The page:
Redefining urbanity in a city of discrete centers (Houston)
Baumann, Philippe Gerald
Master of Architecture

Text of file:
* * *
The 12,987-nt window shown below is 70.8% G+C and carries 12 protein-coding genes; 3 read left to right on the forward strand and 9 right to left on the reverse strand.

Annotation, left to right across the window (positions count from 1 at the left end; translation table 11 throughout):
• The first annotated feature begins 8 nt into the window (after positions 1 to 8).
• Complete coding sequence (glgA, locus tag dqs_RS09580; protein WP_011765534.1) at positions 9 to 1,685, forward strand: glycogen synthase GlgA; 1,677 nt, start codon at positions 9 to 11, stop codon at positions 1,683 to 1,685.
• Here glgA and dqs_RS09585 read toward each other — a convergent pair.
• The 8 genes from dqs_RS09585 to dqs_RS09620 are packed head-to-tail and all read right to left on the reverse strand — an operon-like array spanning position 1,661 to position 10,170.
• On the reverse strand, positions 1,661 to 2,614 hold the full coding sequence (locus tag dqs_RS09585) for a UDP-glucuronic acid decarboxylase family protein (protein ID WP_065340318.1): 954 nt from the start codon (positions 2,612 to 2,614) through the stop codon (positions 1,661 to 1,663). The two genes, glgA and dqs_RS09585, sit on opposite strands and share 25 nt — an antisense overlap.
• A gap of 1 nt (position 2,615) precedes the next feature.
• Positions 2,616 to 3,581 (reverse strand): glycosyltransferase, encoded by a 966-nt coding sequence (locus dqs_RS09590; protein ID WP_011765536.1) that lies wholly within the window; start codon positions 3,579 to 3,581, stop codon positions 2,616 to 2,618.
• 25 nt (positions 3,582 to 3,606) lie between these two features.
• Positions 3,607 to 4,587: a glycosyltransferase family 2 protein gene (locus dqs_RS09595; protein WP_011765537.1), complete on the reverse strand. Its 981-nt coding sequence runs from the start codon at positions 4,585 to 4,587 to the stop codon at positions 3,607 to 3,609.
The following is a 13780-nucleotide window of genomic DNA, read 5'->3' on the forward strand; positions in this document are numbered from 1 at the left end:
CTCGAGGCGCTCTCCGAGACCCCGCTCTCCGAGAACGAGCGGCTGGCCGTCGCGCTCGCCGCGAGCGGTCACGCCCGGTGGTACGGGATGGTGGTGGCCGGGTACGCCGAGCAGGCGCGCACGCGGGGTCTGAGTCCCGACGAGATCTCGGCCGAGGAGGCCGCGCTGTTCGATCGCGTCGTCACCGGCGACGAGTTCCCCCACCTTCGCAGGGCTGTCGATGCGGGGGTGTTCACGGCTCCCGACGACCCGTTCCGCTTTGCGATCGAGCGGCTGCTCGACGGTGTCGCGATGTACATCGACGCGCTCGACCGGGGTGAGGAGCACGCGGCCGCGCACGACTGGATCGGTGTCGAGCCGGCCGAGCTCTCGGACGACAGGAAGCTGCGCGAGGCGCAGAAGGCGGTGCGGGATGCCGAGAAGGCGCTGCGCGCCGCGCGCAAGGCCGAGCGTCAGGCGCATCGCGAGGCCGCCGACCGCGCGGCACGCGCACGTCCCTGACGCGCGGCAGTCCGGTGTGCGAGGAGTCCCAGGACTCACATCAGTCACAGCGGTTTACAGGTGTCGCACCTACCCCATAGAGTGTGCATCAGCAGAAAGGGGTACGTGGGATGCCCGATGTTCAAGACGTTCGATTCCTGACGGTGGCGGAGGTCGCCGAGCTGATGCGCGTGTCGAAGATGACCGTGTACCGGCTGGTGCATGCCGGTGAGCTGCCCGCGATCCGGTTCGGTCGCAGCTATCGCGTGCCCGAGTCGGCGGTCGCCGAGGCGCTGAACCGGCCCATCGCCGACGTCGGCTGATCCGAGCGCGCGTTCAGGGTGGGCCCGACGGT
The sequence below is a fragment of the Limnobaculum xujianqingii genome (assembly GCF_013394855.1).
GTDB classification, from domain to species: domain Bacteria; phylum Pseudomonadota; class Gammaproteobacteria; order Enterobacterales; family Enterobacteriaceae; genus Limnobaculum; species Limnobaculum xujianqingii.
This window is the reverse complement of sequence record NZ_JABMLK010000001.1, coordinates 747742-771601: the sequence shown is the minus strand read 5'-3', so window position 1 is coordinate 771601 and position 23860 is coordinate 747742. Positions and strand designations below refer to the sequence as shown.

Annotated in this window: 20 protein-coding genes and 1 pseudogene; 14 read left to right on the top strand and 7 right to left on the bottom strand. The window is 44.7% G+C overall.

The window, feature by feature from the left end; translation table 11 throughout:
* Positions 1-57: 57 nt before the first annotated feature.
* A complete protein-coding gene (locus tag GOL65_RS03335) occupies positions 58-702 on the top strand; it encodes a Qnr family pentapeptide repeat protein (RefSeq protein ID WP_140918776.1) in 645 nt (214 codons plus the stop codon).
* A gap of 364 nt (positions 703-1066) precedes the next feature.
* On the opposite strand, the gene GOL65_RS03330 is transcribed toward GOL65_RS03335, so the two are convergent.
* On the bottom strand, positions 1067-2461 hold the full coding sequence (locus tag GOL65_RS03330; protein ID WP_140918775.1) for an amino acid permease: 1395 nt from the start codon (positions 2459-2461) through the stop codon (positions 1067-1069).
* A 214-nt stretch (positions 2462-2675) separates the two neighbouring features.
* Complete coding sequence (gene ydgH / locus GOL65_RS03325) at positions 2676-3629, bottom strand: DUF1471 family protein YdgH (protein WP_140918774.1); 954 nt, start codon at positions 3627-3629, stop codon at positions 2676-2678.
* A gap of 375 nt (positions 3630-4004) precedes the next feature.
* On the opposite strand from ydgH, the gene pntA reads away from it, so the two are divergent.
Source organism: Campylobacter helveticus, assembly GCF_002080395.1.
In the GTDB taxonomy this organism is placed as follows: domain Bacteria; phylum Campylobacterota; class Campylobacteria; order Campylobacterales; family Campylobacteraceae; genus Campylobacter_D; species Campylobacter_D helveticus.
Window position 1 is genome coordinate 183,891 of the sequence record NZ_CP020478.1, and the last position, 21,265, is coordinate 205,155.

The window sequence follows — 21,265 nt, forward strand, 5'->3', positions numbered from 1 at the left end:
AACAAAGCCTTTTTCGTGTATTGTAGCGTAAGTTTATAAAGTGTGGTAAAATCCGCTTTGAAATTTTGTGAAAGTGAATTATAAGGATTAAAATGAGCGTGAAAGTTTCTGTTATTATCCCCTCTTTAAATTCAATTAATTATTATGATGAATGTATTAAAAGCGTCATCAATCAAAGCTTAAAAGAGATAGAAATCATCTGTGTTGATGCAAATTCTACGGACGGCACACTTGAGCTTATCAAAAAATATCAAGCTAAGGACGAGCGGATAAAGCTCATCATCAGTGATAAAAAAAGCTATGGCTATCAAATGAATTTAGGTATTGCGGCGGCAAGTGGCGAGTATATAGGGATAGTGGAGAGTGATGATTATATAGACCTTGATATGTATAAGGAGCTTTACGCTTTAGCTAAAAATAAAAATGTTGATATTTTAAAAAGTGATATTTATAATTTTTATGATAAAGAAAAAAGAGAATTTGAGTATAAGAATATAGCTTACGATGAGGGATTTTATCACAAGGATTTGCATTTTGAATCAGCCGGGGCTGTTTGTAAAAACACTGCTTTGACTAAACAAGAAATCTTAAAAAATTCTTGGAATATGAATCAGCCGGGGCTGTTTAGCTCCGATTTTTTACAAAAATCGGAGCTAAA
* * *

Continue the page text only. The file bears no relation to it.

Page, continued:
This thesis examines the viability of developing a localized area of high-intensity pedestrian activity for Houston--an exceptionally non-pedestrian, automobile-oriented city. I formulate one model of development in response to the unique character of Houston. This model synthesizes the energy of older city models and their compact, vital urban cores, within the constraints of a dispersed city. I study the market as an enduring example of successful urban interaction and diversity, and suggest that an equally vital center that is pedestrian in orientation can exist in Houston's neglected metropolitan core. A confluence of public and private amenities and activities should increase social interaction, causing other urban elements to proliferate. The central business district of Houston can reasonably support a denser center than those which currently predominate in peripheral locations. I attempt to resurrect a specific part of the city as a dominant center for a wide cross-section of the urban population.